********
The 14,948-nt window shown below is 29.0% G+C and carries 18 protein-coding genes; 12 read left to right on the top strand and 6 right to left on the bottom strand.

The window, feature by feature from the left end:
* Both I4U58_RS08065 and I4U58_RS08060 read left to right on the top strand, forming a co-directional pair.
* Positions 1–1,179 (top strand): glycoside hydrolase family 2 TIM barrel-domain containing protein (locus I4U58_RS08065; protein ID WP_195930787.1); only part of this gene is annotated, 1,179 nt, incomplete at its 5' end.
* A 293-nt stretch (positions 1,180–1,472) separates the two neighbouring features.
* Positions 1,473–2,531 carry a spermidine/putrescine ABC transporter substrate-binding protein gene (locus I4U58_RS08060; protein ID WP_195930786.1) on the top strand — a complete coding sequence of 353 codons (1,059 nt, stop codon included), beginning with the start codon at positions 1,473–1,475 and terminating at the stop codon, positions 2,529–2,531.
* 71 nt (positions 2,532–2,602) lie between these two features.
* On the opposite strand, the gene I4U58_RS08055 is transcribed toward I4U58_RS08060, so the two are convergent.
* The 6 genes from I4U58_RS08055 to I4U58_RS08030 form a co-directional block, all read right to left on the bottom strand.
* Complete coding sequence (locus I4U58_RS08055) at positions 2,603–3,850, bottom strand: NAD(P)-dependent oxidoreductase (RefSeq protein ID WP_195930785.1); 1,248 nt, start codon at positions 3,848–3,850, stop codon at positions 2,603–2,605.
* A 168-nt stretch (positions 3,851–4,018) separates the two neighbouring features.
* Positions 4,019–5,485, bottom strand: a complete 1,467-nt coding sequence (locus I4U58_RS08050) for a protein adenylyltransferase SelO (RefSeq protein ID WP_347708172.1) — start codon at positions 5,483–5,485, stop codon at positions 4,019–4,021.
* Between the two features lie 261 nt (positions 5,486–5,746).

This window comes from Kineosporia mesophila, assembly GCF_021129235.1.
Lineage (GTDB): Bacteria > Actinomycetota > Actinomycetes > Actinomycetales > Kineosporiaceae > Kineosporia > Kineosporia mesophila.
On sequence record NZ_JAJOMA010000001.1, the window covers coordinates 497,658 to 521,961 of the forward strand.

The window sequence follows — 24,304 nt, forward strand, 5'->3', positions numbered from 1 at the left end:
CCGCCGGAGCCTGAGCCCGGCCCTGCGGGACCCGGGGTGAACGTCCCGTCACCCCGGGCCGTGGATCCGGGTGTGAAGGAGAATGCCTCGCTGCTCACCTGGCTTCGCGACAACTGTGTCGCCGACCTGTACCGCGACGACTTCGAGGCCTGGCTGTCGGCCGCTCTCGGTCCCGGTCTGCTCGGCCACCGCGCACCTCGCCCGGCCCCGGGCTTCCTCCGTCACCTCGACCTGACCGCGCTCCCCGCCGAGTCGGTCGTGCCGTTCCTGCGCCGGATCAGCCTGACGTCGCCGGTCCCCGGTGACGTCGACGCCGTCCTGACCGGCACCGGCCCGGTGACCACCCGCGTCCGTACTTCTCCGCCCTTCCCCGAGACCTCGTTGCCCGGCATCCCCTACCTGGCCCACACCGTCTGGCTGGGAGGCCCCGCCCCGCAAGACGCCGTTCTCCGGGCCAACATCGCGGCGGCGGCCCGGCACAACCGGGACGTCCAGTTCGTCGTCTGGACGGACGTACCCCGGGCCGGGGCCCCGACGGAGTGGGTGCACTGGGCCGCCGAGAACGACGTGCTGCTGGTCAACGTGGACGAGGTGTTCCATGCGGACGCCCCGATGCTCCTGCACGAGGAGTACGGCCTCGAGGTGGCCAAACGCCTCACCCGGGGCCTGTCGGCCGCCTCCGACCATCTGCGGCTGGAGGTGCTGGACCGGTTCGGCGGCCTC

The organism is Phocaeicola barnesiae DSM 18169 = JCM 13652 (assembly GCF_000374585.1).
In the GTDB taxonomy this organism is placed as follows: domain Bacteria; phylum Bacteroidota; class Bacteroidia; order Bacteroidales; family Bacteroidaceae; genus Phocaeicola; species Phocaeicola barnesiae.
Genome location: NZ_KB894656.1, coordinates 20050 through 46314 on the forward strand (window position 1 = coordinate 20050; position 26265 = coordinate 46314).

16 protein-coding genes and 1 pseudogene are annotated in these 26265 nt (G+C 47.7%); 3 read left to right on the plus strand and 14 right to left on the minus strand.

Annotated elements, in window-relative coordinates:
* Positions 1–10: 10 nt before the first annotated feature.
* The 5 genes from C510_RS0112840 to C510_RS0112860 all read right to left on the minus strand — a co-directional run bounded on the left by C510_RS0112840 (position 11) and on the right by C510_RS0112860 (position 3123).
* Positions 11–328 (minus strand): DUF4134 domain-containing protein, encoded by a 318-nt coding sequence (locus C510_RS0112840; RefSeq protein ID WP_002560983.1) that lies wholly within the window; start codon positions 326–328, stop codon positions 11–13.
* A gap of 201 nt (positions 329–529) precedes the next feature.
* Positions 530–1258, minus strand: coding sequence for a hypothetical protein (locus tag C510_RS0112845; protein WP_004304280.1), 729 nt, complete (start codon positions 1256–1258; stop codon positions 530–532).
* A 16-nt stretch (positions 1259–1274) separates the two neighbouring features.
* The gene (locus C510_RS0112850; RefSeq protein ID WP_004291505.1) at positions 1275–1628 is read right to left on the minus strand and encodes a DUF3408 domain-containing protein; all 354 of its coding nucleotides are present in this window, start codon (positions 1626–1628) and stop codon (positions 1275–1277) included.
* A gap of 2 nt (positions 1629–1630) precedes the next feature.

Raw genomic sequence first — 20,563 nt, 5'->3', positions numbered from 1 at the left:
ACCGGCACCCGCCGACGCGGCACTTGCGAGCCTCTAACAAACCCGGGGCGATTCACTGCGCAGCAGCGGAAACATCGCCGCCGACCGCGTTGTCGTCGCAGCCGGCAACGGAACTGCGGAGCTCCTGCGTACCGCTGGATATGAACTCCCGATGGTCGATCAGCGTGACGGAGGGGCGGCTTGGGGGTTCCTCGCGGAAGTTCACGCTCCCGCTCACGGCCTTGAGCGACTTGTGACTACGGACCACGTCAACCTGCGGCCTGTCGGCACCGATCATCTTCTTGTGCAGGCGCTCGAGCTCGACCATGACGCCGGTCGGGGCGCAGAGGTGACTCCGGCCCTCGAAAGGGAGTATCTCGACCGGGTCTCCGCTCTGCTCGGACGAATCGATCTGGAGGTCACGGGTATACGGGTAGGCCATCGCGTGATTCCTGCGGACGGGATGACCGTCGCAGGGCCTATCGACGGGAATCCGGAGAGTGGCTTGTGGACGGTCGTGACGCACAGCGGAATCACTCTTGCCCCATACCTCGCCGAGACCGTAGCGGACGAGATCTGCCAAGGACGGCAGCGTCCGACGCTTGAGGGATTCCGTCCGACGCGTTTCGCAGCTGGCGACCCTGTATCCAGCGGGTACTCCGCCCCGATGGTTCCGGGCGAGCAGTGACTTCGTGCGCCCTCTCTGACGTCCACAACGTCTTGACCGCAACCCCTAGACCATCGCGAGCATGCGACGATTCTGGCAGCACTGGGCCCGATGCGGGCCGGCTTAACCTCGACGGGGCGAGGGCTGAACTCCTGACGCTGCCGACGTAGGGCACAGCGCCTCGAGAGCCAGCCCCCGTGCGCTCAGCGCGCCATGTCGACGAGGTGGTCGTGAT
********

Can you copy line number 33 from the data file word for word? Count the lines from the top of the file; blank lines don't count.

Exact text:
ACCGGCACCCGCCGACGCGGCACTTGCGAGCCTCTAACAAACCCGGGGCGATTCACTGCGCAGCAGCGGAAACATCGCCGCCGACCGCGTTGTCGTCGCAGCCGGCAACGGAACTGCGGAGCTCCTGCGTACCGCTGGATATGAACTCCCGATGGTCGATCAGCGTGACGGAGGGGCGGCTTGGGGGTTCCTCGCGGAAGTTCACGCTCCCGCTCACGGCCTTGAGCGACTTGTGACTACGGACCACGTCAACCTGCGGCCTGTCGGCACCGATCATCTTCTTGTGCAGGCGCTCGAGCTCGACCATGACGCCGGTCGGGGCGCAGAGGTGACTCCGGCCCTCGAAAGGGAGTATCTCGACCGGGTCTCCGCTCTGCTCGGACGAATCGATCTGGAGGTCACGGGTATACGGGTAGGCCATCGCGTGATTCCTGCGGACGGGATGACCGTCGCAGGGCCTATCGACGGGAATCCGGAGAGTGGCTTGTGGACGGTCGTGACGCACAGCGGAATCACTCTTGCCCCATACCTCGCCGAGACCGTAGCGGACGAGATCTGCCAAGGACGGCAGCGTCCGACGCTTGAGGGATTCCGTCCGACGCGTTTCGCAGCTGGCGACCCTGTATCCAGCGGGTACTCCGCCCCGATGGTTCCGGGCGAGCAGTGACTTCGTGCGCCCTCTCTGACGTCCACAACGTCTTGACCGCAACCCCTAGACCATCGCGAGCATGCGACGATTCTGGCAGCACTGGGCCCGATGCGGGCCGGCTTAACCTCGACGGGGCGAGGGCTGAACTCCTGACGCTGCCGACGTAGGGCACAGCGCCTCGAGAGCCAGCCCCCGTGCGCTCAGCGCGCCATGTCGACGAGGTGGTCGTGAT